Turning health research into policy
Turning health research into policy
Persisting high rates of death and illness in many developing countries have brought a renewed focus on the importance of research evidence in making health policy. However, those striving to support evidence-informed health policies and systems consider that such evidence may not be valued by policymakers and stakeholders; not be relevant to the policy issues they face; or not be easy to use. To overcome this, the World Health Organization and others have nurtured “knowledge translation platforms”. These platforms seek to convert research knowledge into policies and programs to bolster the effectiveness of health systems. Are these knowledge translation platforms delivering what they have set out to do? And what can we learn from them?
The team will study 11 knowledge translation (KT) platforms based in Africa. Site evaluations will enable the researchers to better understand the processes and variables that facilitate KT for improved health. The specific objectives of this project are to:
- describe the activities and outputs of each KT platform;
- conduct formative evaluations of the priority-setting processes, packaged evidence summaries, and deliberative dialogues organized by each KT platform;
- conduct outcome evaluations with a focus on the KT platforms’ anticipated outcomes (e.g., that health research evidence about high-priority policy issues is made available);
- Conduct evaluations of the KT platforms, focusing on their anticipated impact (e.g., that health systems’ policymaking processes take into account health research evidence);
- build the capacity of Canadian and African graduate students by providing them with a unique training experience in the area of knowledge translation for policy; and
- strengthen the capacity of African researchers to conduct evaluations of KT platforms.
The project aims to:
- create a database, publish scientific papers, write project summaries to inform the public and produce a “how to” guide for evaluating knowledge-translation platforms;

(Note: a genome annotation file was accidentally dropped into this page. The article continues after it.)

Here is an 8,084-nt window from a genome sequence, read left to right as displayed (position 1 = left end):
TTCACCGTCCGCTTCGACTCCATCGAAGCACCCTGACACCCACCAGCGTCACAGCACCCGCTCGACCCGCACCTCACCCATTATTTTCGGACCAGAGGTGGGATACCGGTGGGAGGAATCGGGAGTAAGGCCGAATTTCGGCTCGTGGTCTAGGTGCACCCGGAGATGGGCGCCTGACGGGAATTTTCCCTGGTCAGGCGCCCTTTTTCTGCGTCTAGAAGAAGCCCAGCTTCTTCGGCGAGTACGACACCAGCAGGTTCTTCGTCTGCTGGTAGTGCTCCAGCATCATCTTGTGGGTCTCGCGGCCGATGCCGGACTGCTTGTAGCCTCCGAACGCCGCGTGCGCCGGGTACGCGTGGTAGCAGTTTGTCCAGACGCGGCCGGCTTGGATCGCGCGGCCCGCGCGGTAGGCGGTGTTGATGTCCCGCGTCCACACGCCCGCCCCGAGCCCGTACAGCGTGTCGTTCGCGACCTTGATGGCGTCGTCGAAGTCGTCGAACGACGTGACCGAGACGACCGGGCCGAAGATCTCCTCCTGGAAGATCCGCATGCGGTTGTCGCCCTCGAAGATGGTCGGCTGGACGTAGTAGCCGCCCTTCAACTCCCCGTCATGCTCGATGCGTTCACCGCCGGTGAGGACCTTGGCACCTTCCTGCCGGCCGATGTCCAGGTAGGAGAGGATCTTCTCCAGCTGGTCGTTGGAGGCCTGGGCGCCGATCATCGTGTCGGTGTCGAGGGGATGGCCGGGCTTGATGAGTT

- create guidelines to support evidence-informed health policies and systems;
- make significant contributions to knowledge translation research;
- train Canadian and African graduate students in the field of knowledge translation; and
- strengthen health systems and ensure the safe, efficient, and equitable delivery of effective services and technologies in Africa and other developing countries.
IDRC Research Chair in Evidence-Informed Health Policies and Systems Makerere University, Uganda
Nelson K. Sewankambo is the Principal of the College of Health Sciences at Makerere University. For 11 years, he was Dean of the university’s School of Medicine, the precursor to the college. A longtime advocate of advancing health research and policy in Africa, Sewankambo led the effort that established the REACH Policy Initiative, an East African institutional brokerage mechanism linking research to health policy and action. His 25-year contribution to HIV/AIDS and health research in Africa has been acknowledged by many awards.
Sewankambo is Vice-President of the ACCORDIA Global Health Foundation, Chair of the Initiative to Strengthen Health Research in Africa, and a member of the Global Forum for Health Research and the Global Foundations for Health Research. He has participated in many international health initiatives and is a frequent contributor to international publications, including The Lancet, WHO Bulletin, and African Health Sciences.
Canada Research Chair in Knowledge Transfer and Exchange McMaster University, Canada
John Lavis, the Canada Research Chair in Knowledge Transfer and Exchange, is an Associate Professor in both the Department of Clinical Epidemiology and Biostatistics and the Department of Political Science at McMaster University. He is also the Director of the McMaster Health Forum and a Member of the Centre for Health Economics and Policy Analysis.
His principal research interests include knowledge transfer and exchange in public policy-making environments and the politics of healthcare systems. Lavis wrote the report that underpins the chapter on “linking research to action” in the World Report on Knowledge for Better Health(WHO, 2004). He is President of the Pan American Health Organization Advisory Committee on Health Research and a member of numerous science and policy committees and research groups, including the World Health Organization (WHO) Advisory Committee on Health Research and the Alliance for Health Policy and Systems Research Scientific and Technical Advisory Committee. Lavis is co-editor of the Policy Briefs series co-published by the European Observatory on Health Systems and Policies and the WHO-sponsored Health Evidence Network.
John Lavis holds an MD from Queen’s University, a MSc from the London School of Economics, and a PhD from Harvard University.